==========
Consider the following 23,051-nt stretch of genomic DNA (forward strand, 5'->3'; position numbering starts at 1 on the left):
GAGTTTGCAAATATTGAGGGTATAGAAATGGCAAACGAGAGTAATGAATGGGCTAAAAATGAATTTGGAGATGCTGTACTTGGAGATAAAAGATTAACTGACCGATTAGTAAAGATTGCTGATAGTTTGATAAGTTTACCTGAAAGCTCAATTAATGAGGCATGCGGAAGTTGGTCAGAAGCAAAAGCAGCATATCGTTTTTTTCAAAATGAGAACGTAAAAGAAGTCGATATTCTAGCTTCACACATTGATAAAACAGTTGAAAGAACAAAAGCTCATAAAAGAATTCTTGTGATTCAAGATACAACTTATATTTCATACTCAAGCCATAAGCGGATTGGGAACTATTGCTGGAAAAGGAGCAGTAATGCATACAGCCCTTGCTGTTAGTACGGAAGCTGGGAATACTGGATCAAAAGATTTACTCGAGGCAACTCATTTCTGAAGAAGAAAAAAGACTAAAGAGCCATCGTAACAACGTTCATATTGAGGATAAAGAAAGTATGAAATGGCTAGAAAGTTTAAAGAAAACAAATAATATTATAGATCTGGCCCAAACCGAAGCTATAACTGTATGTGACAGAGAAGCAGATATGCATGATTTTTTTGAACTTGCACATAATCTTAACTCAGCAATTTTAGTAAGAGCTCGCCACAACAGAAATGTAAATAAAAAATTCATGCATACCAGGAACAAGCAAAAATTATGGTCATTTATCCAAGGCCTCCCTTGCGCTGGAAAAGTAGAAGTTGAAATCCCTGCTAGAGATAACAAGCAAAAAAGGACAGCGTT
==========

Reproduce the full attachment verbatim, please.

Consider the following 23,051-nt stretch of genomic DNA (forward strand, 5'->3'; position numbering starts at 1 on the left):
GAGTTTGCAAATATTGAGGGTATAGAAATGGCAAACGAGAGTAATGAATGGGCTAAAAATGAATTTGGAGATGCTGTACTTGGAGATAAAAGATTAACTGACCGATTAGTAAAGATTGCTGATAGTTTGATAAGTTTACCTGAAAGCTCAATTAATGAGGCATGCGGAAGTTGGTCAGAAGCAAAAGCAGCATATCGTTTTTTTCAAAATGAGAACGTAAAAGAAGTCGATATTCTAGCTTCACACATTGATAAAACAGTTGAAAGAACAAAAGCTCATAAAAGAATTCTTGTGATTCAAGATACAACTTATATTTCATACTCAAGCCATAAGCGGATTGGGAACTATTGCTGGAAAAGGAGCAGTAATGCATACAGCCCTTGCTGTTAGTACGGAAGCTGGGAATACTGGATCAAAAGATTTACTCGAGGCAACTCATTTCTGAAGAAGAAAAAAGACTAAAGAGCCATCGTAACAACGTTCATATTGAGGATAAAGAAAGTATGAAATGGCTAGAAAGTTTAAAGAAAACAAATAATATTATAGATCTGGCCCAAACCGAAGCTATAACTGTATGTGACAGAGAAGCAGATATGCATGATTTTTTTGAACTTGCACATAATCTTAACTCAGCAATTTTAGTAAGAGCTCGCCACAACAGAAATGTAAATAAAAAATTCATGCATACCAGGAACAAGCAAAAATTATGGTCATTTATCCAAGGCCTCCCTTGCGCTGGAAAAGTAGAAGTTGAAATCCCTGCTAGAGATAACAAGCAAAAAAGGACAGCGTT